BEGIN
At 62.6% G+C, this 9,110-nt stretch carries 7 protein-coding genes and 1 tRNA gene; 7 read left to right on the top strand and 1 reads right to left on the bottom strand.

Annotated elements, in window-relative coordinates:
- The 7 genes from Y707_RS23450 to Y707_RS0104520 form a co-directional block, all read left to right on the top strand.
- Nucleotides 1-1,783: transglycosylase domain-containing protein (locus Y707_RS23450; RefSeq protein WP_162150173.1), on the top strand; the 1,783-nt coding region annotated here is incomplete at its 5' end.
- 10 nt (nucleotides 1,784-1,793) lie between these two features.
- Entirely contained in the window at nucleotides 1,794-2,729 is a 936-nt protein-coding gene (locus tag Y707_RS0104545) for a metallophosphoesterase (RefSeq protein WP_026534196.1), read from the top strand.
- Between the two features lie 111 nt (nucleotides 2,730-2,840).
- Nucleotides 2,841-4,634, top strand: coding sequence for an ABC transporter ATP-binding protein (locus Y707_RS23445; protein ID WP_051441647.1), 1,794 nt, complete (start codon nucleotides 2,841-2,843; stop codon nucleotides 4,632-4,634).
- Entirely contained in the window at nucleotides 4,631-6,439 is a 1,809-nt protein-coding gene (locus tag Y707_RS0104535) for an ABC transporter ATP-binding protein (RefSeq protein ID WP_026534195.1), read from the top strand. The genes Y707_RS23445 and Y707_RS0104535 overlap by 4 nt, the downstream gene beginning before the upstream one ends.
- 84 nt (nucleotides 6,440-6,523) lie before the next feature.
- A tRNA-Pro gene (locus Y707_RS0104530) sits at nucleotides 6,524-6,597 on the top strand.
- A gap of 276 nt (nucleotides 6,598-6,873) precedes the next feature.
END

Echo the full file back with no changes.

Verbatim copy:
At 62.6% G+C, this 9,110-nt stretch carries 7 protein-coding genes and 1 tRNA gene; 7 read left to right on the top strand and 1 reads right to left on the bottom strand.

Annotated elements, in window-relative coordinates:
- The 7 genes from Y707_RS23450 to Y707_RS0104520 form a co-directional block, all read left to right on the top strand.
- Nucleotides 1-1,783: transglycosylase domain-containing protein (locus Y707_RS23450; RefSeq protein WP_162150173.1), on the top strand; the 1,783-nt coding region annotated here is incomplete at its 5' end.
- 10 nt (nucleotides 1,784-1,793) lie between these two features.
- Entirely contained in the window at nucleotides 1,794-2,729 is a 936-nt protein-coding gene (locus tag Y707_RS0104545) for a metallophosphoesterase (RefSeq protein WP_026534196.1), read from the top strand.
- Between the two features lie 111 nt (nucleotides 2,730-2,840).
- Nucleotides 2,841-4,634, top strand: coding sequence for an ABC transporter ATP-binding protein (locus Y707_RS23445; protein ID WP_051441647.1), 1,794 nt, complete (start codon nucleotides 2,841-2,843; stop codon nucleotides 4,632-4,634).
- Entirely contained in the window at nucleotides 4,631-6,439 is a 1,809-nt protein-coding gene (locus tag Y707_RS0104535) for an ABC transporter ATP-binding protein (RefSeq protein ID WP_026534195.1), read from the top strand. The genes Y707_RS23445 and Y707_RS0104535 overlap by 4 nt, the downstream gene beginning before the upstream one ends.
- 84 nt (nucleotides 6,440-6,523) lie before the next feature.
- A tRNA-Pro gene (locus Y707_RS0104530) sits at nucleotides 6,524-6,597 on the top strand.
- A gap of 276 nt (nucleotides 6,598-6,873) precedes the next feature.